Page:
• The future of international remote working

    Businesses across the globe are reworking and reimagining their remote working policies.


The future of international remote working

29 March 2021

Historically, international remote working arrangements have been widely frowned upon by employers, wary of the potential additional compliance costs and other immigration and employment law risks.

However, the COVID-19 pandemic caused a shift in working behaviour and global mobility, which has ultimately been seen across all sectors of the global economy. Sudden border closures and quarantine requirements led to a displacement of workers across the globe on a scale never seen before, and employers suddenly had little influence over the location of their employees.

In March 2020, it seemed that this would be a temporary consequence of the pandemic that would be short-lived enough that the resulting compliance risks would be minimal. When we wrote our first article on the topic in April 2020, not many of us imagined that almost a year later we would still be working remotely and that businesses across the globe would be reworking and reimagining their remote working policies

One year on

With a vast network of Double Taxation Agreements reducing the risk of double taxation, and certain European countries quickly introducing concessions for income tax and social security purposes, the early indications were that there would be no significant challenge from short-lived international remote working arrangements.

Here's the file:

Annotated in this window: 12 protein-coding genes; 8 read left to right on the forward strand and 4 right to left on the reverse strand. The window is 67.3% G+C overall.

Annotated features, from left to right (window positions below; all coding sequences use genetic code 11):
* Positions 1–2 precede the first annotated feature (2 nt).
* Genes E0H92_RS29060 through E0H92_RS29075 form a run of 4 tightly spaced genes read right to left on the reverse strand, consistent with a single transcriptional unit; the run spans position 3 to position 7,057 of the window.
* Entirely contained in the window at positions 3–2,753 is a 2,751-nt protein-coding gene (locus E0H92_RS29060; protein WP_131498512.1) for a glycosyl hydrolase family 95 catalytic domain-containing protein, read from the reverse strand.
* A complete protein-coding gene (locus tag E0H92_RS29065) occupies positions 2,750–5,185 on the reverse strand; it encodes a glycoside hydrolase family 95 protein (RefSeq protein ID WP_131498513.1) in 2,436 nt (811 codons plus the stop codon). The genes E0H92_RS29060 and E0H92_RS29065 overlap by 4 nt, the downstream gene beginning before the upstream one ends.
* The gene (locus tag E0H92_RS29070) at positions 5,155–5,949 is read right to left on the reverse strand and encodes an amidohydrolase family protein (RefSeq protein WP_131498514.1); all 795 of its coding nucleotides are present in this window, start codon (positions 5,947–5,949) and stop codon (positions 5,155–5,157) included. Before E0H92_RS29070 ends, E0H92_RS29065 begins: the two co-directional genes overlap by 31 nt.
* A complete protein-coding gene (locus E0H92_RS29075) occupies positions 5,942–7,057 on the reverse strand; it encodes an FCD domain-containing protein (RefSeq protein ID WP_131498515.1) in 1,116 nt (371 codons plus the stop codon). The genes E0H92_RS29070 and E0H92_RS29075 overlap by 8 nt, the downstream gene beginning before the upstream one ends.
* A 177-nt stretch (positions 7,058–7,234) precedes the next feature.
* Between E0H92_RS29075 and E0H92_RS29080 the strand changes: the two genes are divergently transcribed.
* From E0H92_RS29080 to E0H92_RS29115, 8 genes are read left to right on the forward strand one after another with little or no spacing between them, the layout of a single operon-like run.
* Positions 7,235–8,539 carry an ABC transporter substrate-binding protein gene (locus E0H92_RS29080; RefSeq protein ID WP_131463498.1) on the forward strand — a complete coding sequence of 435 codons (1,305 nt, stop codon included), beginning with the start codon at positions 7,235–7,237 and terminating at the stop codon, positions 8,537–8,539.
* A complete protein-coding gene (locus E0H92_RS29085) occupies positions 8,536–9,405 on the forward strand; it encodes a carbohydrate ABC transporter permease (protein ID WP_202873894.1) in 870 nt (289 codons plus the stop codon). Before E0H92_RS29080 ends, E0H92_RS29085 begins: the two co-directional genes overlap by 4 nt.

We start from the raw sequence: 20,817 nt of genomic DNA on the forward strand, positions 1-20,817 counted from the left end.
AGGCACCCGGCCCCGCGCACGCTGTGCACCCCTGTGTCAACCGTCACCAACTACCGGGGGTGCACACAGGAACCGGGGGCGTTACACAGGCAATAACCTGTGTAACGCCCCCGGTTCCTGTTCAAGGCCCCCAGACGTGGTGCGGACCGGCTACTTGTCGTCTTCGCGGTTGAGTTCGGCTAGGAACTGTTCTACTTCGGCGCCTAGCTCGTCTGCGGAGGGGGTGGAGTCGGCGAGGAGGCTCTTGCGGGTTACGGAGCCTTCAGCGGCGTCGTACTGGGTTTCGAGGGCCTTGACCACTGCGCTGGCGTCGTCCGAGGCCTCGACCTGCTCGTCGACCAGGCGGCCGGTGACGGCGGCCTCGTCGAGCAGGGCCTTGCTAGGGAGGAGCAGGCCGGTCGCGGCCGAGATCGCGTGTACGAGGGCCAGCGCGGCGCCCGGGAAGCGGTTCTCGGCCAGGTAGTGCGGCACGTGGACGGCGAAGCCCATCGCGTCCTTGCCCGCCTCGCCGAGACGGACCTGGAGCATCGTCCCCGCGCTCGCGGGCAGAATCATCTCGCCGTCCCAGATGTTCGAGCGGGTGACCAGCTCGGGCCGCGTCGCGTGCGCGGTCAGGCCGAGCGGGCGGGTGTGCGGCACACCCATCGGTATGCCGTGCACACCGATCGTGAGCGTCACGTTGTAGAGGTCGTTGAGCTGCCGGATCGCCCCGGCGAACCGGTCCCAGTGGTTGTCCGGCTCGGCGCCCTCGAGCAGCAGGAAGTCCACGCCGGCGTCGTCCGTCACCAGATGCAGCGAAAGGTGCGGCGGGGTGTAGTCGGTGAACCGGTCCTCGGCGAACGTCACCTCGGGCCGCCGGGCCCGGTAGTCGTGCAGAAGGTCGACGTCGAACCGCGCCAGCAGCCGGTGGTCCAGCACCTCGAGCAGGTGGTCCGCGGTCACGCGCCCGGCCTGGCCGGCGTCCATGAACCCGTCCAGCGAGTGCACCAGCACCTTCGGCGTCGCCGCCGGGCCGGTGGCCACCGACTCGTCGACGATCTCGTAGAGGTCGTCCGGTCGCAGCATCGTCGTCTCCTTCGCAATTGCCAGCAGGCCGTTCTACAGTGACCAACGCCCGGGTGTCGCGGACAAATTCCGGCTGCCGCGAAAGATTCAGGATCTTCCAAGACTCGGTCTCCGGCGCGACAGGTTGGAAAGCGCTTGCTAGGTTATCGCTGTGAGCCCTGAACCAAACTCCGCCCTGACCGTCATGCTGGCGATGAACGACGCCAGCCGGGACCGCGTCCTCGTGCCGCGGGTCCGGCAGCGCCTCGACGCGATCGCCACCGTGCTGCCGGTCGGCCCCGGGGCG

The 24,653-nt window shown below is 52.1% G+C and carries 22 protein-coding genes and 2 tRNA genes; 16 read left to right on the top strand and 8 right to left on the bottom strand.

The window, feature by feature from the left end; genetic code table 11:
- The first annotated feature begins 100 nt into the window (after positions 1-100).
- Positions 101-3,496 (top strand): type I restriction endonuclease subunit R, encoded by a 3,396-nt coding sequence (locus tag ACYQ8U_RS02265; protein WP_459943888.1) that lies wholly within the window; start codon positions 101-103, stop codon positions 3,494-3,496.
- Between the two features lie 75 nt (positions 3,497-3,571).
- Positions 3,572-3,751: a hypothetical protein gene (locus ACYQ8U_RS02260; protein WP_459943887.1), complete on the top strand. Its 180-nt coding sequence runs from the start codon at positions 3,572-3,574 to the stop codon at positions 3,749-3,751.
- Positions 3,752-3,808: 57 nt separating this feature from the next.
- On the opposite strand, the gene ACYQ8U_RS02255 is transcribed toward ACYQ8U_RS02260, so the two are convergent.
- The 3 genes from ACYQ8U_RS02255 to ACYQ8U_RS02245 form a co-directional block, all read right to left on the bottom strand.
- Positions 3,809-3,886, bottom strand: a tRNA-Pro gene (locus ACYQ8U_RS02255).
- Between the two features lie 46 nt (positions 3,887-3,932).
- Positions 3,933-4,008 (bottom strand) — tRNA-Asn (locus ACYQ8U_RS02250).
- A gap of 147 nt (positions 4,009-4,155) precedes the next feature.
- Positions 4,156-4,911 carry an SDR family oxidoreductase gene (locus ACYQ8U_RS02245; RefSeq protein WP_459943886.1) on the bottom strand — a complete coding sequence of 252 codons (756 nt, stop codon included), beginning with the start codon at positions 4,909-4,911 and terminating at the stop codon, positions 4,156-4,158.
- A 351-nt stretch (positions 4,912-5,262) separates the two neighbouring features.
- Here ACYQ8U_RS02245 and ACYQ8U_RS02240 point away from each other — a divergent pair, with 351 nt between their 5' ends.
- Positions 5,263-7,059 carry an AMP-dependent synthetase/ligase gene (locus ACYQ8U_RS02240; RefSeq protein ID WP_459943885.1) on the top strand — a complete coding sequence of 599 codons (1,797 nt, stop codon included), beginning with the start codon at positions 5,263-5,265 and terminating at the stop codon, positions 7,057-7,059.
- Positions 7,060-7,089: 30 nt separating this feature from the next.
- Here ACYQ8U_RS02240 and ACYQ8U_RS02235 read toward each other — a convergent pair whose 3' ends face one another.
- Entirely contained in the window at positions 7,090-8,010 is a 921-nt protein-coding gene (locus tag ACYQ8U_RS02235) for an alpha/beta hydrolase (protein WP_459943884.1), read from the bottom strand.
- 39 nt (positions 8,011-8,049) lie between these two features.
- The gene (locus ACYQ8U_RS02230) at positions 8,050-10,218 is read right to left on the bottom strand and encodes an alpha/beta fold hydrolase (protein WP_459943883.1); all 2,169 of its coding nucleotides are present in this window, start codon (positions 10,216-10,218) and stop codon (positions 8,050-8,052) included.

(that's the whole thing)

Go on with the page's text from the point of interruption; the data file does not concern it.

However, almost a year on, many employees continue to work remotely, either through choice, health and wellbeing reasons or due to sustained border closures.

The treaty protection that was available in a lot of circumstances, where individuals had moved to another country for a period of less than 183 days in a specified 365 day period, has now long since expired and treaty tax residence positions may have shifted for individuals. This will invariably trigger an overseas tax liability for international remote workers. Employers are, therefore, now working to determine the potential risks to their business created by long periods of international remote working arrangements and some are also now clarifying the individual implications for their employees.